Sunday, 28 April 2013

Boxing - Khan wins a close, hard contest

“Same old Amir,” said one of my fellow hacks at the Sheffield Arena tonight, shaking his head like a schoolteacher, disappointed in a student who just won’t learn his lesson.


One can imagine certain TV executives saying the same phrase with far more enthusiasm, as young Mr Khan squeezed home once again after a hard-fought contest in which he was knocked down once and shaken at least twice more.

Khan won by one, two and three rounds on the scorecards of the three English judges at ringside. Julio Diaz, from California by way of his native Mexico, was expected to help Khan’s rehabilitation after his devastating defeat by Danny Garcia resulting in a change of trainer to Andre Ward’s mentor, Virgil Hunter. Most thought Khan would end matters early. Yes, Diaz was a former world champion but at lightweight and it was almost six years since the 33 year-old was IBF champ, since which he’d been beaten three times and stopped early not once but twice.

It turned out to be tougher than most imagined.


Diaz started in reserved fashion, negative even, as Khan scored with several left hands. Diaz missed with a left in the second round but then connected with one. The visitor bent low when Khan attacked, leading to entanglement and occasional ticking offs from arbiter, Marcus McDonnell. The pair exchanged right hands and then a touch of gloves at the end of the session.

Khan continued on the front foot in the third round and fired in a solid one-two, sparking the still negative Diaz into action by way of a right hand over Khan’s historically low left.


After the pair swapped decent left hooks to end the third, Diaz seemed to grow in confidence. A right-left-right combination knocked Khan down. The Bolton man is becoming a too-regular visitor to the canvas and he rose quickly, standing to attention whilst McDonnell gave the regulation eight count. Khan showed signs of having listened to his trainer as instead of engaging in misplaced macho brawling when unstable, he held and sensibly boxed off the back foot.

Diaz tried his best to build on his success at the start of the fifth, really sitting down on some meaty hooks. But Khan took the round, displaying his trademark fast hands and slipping Diaz’s aggressive work.

Khan repeated the trick in the sixth, remaining elusive as Diaz chased him down with Khan managing to tag the advancing Mexican to boot. The seventh was a super round and another for Khan. The former light-welter world champion hit Diaz with two left hooks, a right cross and a straight right. Diaz got through with a tasty right hook. Khan briefly reverted to type, dropping his hands by his side in an act of misplaced bravado. The boxers then engaged in a good exchange; Diaz’s right eye had been nicked earlier in the round and was not visibly dropping blood.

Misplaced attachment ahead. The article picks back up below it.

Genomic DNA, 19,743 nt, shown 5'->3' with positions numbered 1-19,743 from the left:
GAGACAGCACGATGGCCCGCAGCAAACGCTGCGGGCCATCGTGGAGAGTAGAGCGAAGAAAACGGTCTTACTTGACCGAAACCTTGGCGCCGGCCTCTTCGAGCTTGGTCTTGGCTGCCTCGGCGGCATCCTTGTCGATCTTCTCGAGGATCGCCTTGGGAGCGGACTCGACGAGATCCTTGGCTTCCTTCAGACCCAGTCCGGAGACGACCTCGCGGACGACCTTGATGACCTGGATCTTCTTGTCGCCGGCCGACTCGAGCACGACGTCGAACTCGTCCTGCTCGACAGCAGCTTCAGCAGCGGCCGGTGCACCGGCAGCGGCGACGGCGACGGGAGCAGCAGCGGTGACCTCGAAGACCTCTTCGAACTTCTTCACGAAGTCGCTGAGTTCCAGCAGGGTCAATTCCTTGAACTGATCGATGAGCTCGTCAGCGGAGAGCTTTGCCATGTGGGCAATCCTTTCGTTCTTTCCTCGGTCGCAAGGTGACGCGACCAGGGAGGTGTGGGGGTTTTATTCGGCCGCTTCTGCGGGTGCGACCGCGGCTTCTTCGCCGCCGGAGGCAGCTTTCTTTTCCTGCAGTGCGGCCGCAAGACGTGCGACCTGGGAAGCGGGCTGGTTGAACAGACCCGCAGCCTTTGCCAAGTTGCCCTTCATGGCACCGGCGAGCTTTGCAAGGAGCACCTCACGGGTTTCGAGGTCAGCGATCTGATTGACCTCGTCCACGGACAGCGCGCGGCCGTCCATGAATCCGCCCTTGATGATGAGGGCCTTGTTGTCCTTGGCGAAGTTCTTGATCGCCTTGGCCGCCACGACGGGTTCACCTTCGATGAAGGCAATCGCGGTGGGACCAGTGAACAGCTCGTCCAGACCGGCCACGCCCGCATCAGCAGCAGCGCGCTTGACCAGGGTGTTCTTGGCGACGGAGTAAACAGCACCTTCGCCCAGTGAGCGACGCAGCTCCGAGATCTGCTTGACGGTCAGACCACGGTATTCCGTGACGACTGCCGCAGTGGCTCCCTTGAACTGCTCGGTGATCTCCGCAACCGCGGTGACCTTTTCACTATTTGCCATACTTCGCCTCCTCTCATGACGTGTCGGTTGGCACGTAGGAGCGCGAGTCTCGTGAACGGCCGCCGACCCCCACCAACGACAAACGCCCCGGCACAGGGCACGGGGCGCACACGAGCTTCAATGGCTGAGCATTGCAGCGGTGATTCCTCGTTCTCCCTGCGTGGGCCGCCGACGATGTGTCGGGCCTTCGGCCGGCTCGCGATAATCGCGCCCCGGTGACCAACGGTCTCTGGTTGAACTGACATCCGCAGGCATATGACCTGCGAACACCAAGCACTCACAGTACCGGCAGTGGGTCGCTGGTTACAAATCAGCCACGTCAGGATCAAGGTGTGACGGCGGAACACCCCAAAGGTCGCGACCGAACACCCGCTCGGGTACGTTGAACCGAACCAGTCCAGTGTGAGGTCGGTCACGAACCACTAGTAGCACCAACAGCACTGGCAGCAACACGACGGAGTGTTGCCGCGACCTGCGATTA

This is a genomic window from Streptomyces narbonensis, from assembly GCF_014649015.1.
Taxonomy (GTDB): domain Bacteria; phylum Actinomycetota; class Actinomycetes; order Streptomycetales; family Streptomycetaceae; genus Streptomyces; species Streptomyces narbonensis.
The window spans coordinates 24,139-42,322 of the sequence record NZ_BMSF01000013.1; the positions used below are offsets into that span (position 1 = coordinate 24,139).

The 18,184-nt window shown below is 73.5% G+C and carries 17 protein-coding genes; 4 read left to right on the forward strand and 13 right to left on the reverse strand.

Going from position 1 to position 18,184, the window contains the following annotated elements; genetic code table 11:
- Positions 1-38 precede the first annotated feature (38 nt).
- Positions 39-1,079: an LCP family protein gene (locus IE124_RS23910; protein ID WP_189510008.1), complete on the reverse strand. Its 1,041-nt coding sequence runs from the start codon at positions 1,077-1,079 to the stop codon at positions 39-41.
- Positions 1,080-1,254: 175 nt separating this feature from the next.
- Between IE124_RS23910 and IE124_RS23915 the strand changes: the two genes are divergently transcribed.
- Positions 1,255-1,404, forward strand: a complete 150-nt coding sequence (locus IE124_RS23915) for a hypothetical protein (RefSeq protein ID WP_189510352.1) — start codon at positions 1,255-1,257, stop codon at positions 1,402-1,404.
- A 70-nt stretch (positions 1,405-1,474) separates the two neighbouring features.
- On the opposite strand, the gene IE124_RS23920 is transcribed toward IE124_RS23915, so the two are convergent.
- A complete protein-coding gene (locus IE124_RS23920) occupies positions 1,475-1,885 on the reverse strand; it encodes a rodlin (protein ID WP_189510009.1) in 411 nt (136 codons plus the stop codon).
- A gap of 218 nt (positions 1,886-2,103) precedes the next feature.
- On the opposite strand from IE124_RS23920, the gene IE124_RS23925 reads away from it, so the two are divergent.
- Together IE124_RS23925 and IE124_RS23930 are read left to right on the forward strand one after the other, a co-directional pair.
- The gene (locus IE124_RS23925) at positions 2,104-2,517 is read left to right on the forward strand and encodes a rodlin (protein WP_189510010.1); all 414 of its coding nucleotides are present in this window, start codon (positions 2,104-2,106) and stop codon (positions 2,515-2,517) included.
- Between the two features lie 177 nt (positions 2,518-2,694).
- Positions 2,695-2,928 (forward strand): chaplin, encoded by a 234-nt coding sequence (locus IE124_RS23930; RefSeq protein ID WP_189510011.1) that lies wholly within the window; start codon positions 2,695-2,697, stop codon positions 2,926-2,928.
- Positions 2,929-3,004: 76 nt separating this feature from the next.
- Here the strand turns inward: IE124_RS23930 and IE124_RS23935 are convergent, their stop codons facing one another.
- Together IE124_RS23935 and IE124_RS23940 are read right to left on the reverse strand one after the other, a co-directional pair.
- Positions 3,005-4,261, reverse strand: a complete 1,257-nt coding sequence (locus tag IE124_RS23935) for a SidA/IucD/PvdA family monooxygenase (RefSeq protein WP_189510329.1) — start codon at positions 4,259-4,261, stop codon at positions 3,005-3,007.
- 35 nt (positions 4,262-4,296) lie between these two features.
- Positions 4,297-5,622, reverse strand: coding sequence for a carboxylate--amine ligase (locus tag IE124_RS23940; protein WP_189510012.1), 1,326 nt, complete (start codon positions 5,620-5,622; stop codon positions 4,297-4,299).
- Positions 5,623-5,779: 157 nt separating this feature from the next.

Diaz hit Khan with hooks from both hands in the eighth round. Khan fought back before Diaz tried to chase him down again. Khan started nicely on the back foot in the ninth round. He opened up and popped in a three-punch combination. However, when on the front foot he was picked off at times. Then a Khan left hook just before the bell looked like it had Diaz in trouble, albeit fleetingly.

A left hook from Diaz in the tenth round shook Khan, as the 6,000 in attendance took in a collective breath. Diaz was literally chasing Khan at this point whilst Khan got on his reverse bicycle. He did start punching back but then Diaz got in with a left and right hook combination. The Mexican was then reduced to head hunting until the bell went.
In the eleventh round, Khan snapped in a left hook and then the boxers traded blows. Khan came off worst and was shaken again. Diaz resumed chasing whilst in a good sign for both the boxer and the impact of Virgil Hunter, Khan either backpedalled or spoiled.

In the final round, Khan tried to quell Diaz’s relentless progress by throwing punches nicely off the back foot. Diaz looked like he was going to get a great shot through by way of a left hook but Khan caught it on his glove.

Everyone thought Khan seemed to have done enough but the judge’s scorecards reflect the close nature of the contest. Phil Edwards had it 114-113; Steve Gray 115-113; Terry O’Connor 115-112.

Same old Amir!


  1. very close indeed

  2. Itunu pls explain the meanin of unanimous decisionis it that the judges wl jus rob minds togeda 2 determint the fate of a boxer?

  3. itunu ur a sexist.. u are talkin about boxers onli, our bra nko?

  4. its not over until its over